Fellows’ field projects tend to focus on investment strategies, operating practices, or case studies of trends in specific sectors, verticals, or geographies. Examples of past field projects include the following:

  • Assessing Opportunities in Biosimilars
  • A VC Perspective on Cloud Computing
  • Kauffman Fellows Venture Corps
  • Trends in Technology and Science Commercialization
  • The Cost of Early-Stage Investment Failures

Since 2010, Fellows have had the opportunity to publish their field projects in the Kauffman Fellows Report.

Fellows are required to actively participate in all educational modules and complete their independent field research project in order to successfully complete the program.

While the Fellows’ final session is known as “graduation,” it is actually just the beginning of their lifelong fellowship. The graduation ceremony marks the Fellow’s cross-over from a structured learning environment to their membership in the worldwide Kauffman Fellows Society. As a member of the Society, each Fellow continues to learn and grow, participating in industry focus groups, and taking part in ongoing technical training and peer-to-peer learning.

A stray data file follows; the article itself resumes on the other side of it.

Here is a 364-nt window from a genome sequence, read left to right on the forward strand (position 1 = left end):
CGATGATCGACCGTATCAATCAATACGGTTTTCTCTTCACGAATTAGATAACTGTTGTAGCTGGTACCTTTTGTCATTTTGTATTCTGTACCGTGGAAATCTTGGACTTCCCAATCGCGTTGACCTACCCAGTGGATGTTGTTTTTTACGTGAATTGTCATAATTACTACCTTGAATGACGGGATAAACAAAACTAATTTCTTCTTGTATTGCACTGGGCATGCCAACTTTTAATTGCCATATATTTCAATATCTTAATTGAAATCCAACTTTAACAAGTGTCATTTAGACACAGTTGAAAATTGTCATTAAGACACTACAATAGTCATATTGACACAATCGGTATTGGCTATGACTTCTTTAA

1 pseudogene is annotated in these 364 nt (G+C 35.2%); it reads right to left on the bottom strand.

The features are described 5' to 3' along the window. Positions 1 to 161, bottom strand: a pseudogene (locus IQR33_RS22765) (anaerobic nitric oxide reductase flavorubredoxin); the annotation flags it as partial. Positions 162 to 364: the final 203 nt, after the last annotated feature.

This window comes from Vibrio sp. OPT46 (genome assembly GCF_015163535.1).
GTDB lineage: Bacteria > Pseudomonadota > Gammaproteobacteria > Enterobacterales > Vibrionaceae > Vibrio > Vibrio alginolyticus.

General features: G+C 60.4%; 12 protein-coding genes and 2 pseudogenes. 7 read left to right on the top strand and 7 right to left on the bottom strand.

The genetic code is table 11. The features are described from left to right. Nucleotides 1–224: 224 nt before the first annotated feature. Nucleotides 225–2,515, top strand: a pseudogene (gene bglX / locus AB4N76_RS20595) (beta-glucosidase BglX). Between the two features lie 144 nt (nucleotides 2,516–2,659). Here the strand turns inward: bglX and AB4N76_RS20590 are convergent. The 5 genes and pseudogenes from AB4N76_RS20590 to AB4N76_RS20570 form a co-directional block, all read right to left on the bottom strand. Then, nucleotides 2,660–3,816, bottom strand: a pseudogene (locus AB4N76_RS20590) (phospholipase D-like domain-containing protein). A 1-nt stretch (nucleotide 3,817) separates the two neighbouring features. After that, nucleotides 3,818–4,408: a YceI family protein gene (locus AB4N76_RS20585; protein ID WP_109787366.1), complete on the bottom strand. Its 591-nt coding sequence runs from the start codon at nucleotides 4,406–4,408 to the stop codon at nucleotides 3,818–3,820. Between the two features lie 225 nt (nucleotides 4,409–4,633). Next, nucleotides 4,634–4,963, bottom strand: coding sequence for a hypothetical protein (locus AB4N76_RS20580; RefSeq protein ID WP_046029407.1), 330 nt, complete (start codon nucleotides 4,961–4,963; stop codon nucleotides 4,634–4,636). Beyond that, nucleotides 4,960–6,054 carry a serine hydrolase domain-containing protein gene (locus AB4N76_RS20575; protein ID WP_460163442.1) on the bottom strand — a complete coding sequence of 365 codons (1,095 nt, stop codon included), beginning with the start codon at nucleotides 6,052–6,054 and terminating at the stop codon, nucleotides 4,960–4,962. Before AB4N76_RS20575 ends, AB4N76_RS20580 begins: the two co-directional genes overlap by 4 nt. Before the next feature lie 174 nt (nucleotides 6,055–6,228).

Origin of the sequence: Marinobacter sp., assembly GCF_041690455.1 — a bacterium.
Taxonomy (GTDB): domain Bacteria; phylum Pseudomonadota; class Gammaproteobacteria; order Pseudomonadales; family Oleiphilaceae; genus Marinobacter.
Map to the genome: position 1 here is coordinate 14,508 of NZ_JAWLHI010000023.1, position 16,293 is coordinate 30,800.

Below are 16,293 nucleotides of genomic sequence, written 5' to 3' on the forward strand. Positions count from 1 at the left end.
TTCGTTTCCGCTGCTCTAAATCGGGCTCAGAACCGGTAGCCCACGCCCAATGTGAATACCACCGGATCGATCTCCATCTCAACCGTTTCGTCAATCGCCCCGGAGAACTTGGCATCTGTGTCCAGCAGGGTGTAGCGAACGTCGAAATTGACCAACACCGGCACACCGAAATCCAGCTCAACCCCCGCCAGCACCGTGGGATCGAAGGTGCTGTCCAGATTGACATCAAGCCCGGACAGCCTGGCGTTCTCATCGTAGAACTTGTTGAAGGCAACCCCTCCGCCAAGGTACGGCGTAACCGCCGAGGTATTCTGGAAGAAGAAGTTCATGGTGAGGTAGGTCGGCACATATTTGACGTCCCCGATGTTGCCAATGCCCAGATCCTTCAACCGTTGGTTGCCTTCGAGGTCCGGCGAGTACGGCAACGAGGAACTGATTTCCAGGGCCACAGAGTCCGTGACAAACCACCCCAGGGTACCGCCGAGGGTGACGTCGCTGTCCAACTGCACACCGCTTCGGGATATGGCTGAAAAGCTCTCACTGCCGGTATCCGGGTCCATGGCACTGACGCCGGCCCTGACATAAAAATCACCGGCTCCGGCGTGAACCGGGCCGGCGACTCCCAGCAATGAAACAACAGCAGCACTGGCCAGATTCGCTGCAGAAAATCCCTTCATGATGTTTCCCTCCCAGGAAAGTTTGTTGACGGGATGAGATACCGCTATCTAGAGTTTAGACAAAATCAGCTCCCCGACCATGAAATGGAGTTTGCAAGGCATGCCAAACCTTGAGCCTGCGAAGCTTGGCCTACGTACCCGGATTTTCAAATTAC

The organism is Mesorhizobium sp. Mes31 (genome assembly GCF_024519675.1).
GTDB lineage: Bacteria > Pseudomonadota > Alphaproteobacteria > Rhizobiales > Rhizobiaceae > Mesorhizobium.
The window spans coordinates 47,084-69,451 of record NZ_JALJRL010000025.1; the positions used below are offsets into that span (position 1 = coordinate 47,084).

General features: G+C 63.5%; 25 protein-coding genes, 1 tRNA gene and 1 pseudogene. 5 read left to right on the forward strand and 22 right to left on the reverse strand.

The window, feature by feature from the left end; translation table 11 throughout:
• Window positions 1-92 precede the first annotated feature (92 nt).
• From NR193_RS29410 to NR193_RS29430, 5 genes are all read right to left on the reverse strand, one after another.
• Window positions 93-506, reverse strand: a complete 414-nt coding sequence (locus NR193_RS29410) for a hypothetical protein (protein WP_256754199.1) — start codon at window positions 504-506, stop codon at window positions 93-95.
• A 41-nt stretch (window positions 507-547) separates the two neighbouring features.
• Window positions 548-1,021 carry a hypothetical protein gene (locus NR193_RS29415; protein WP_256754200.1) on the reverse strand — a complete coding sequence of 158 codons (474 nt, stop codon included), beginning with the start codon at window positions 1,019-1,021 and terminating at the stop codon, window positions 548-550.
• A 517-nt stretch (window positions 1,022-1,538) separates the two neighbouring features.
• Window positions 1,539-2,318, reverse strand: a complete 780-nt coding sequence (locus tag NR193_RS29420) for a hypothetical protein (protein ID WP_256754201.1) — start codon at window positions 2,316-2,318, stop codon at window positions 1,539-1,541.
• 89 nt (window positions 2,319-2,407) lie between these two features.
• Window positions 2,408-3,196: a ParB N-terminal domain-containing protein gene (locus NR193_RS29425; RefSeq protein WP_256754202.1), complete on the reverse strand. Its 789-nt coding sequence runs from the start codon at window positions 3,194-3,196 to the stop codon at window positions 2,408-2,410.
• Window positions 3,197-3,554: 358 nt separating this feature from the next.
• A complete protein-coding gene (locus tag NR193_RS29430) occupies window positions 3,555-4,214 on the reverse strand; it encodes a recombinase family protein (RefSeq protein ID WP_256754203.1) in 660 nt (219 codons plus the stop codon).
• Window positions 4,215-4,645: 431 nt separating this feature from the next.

• Industry retention of Kauffman Fellows is high. In contrast to industry averages, where only half of those who join VC firms stay in the industry, nearly 80% of all Kaufffman Fellows have remained in venture capital.
  • For all Fellows who have remained in the venture capital industry for at least a year since graduating from the program, success rates are also high. More than half are partners or general partners in their firms.
  • Twenty Kauffman Fellows have founded their own firms and closed their first funds.
The large majority of Fellows remain with their firm for several years after completing their 2-year fellowship. Over time, as firms shift their industry focus and as individuals navigate through career decisions, changes tend to occur—with both the Fellow and the firm typically maintaining strong ties and working relationships with the broader Kauffman Fellows Society.